3. For paid advice about conveyancing/leaseholds/L&T, contact me* and become a private client.
                    4. *- Contact info: click on my name (blue-highlight link).

                    Comment


                    • #11
                      Originally posted by Bel View Post
                      You should then scrutinise the other AST; there cannot be 2 tenancies on the same area.
                      If it's governed by the Rent Act 1977, it's not an AST.
                      JEFFREY SHAW, solicitor [and Topic Expert], Nether Edge Law*
                      1. Public advice is believed accurate, but I accept no legal responsibility except to direct-paying private clients.
                      2. Telephone advice: see http://www.landlordzone.co.uk/forums/showthread.php?t=34638.
                      3. For paid advice about conveyancing/leaseholds/L&T, contact me* and become a private client.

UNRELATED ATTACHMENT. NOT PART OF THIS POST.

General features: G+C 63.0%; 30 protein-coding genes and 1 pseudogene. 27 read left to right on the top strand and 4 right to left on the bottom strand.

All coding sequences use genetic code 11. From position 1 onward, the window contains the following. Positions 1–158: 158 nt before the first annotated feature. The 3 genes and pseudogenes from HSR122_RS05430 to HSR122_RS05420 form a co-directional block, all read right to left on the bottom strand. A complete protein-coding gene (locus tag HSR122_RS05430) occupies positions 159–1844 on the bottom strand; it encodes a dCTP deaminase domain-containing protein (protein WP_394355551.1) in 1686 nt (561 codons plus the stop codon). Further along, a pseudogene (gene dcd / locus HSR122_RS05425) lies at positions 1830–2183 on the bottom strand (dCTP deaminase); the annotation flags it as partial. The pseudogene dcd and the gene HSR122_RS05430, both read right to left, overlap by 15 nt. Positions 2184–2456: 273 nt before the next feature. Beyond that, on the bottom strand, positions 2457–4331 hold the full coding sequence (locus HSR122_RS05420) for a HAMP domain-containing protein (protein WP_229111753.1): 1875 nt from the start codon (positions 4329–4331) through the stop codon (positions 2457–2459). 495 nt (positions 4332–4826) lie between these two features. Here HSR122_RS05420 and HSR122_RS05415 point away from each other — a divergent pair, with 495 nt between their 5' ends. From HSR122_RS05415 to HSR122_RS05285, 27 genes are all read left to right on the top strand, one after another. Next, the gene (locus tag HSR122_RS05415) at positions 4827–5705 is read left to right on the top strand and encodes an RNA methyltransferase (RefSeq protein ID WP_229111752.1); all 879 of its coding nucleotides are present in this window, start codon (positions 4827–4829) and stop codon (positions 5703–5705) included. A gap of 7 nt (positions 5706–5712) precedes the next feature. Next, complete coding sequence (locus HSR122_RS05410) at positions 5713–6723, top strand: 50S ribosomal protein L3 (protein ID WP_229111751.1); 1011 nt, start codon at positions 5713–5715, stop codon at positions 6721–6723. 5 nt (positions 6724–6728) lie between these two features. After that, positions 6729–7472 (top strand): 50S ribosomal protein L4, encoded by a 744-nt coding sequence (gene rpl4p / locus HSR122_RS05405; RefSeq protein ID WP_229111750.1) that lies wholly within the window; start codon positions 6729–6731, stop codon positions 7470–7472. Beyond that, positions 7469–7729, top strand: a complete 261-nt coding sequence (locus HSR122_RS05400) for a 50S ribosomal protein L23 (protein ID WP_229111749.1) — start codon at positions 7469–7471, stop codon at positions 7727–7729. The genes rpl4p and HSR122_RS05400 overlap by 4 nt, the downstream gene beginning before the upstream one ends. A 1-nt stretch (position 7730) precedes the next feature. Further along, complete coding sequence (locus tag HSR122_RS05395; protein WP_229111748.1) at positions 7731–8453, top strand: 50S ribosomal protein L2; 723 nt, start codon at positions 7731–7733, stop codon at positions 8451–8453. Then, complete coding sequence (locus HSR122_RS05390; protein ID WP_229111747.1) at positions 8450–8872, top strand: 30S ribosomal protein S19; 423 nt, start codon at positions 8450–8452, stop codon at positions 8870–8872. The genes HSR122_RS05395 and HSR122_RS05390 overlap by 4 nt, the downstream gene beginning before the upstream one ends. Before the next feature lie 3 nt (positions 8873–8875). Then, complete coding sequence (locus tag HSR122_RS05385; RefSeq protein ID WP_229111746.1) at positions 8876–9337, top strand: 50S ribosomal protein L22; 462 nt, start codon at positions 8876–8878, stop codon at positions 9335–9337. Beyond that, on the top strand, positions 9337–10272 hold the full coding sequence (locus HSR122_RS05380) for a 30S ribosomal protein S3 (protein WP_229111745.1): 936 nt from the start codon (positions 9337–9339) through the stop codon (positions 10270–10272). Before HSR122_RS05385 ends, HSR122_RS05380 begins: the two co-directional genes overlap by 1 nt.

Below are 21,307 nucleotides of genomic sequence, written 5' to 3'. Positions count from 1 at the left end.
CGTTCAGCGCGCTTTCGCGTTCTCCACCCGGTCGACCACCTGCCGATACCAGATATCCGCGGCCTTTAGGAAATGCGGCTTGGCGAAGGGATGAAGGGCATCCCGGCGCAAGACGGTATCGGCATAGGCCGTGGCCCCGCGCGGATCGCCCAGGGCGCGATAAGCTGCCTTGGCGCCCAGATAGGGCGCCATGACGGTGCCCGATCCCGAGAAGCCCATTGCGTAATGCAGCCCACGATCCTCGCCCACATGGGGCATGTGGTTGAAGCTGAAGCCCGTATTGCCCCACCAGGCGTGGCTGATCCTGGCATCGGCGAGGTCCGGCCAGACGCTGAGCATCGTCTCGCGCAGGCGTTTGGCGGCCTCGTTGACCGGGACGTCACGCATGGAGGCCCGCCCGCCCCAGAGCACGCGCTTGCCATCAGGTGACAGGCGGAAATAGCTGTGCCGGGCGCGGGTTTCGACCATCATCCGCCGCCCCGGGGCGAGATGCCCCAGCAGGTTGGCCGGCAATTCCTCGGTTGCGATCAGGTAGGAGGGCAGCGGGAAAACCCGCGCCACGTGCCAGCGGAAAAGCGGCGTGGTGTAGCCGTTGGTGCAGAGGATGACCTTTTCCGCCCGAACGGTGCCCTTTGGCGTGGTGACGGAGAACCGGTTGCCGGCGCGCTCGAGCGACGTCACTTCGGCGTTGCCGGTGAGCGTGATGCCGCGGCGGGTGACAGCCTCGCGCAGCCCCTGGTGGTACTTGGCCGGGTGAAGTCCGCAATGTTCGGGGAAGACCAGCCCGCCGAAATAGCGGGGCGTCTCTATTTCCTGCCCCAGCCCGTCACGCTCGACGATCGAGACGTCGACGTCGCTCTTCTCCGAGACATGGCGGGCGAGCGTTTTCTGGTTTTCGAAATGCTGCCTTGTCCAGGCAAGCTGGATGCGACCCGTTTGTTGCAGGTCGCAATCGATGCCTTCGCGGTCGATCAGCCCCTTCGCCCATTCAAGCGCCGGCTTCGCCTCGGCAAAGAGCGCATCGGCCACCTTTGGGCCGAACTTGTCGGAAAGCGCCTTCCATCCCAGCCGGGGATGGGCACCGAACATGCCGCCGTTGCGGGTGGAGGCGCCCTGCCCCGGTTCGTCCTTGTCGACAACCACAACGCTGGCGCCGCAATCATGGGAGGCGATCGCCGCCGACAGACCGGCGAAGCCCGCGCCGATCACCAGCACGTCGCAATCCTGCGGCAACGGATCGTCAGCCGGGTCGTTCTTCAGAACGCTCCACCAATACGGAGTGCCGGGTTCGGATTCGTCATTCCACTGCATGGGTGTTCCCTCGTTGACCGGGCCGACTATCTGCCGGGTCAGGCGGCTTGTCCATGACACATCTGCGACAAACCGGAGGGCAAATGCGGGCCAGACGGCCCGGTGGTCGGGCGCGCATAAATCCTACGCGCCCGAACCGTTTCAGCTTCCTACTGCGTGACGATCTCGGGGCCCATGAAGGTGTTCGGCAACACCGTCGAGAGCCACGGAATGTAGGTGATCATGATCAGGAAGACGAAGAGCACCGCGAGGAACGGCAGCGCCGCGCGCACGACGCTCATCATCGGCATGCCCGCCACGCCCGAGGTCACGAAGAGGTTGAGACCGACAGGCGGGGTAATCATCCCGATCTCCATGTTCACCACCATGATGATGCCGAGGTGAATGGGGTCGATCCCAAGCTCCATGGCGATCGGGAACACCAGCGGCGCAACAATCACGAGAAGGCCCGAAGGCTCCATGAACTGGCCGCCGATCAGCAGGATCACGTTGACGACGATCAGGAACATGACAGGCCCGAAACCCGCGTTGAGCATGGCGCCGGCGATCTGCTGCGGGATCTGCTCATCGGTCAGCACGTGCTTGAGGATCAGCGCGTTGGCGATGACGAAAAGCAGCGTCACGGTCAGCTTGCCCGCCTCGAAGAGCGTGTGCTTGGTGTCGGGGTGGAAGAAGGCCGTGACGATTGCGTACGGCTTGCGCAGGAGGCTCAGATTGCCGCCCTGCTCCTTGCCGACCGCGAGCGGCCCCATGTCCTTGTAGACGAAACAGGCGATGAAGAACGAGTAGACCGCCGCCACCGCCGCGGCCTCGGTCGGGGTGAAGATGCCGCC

4. *- Contact info: click on my name (blue-highlight link).

                      Comment


                      • #12
                        I guess Jeffrey that this is a shared house. One suite of letting rooms occupied by a Rent Act tenant, one suite by an AST tenant. And the balance presumably vacant.

                        (I have experience of a near identical situation.)

                        No you have no right to ask the Rent Act tenant to move. (You would be entitled to ask them to move out if you had necessary repairs to undertake.)

                        The tenant is well aware that his presence reduces the value of the house by (you tell us) 200-300k. If you were to offer him that sort of money he would quite probably accept it; the usual situation is to share that sum with a tenant 50:50. However, once you threaten to move in he knows he has you over a barrel. He would almost certainly want to be paid to move into the ground floor.

                        In the event he wouldn't move down, you would be stuck with a house where you have somebody living in the middle of it. Ouch! Expensive mistake.

                        An alternative solution is to buy him a flat for him to move into. You then sell the house at the 200k profit and have a flat for free when he dies. But he might not accept this.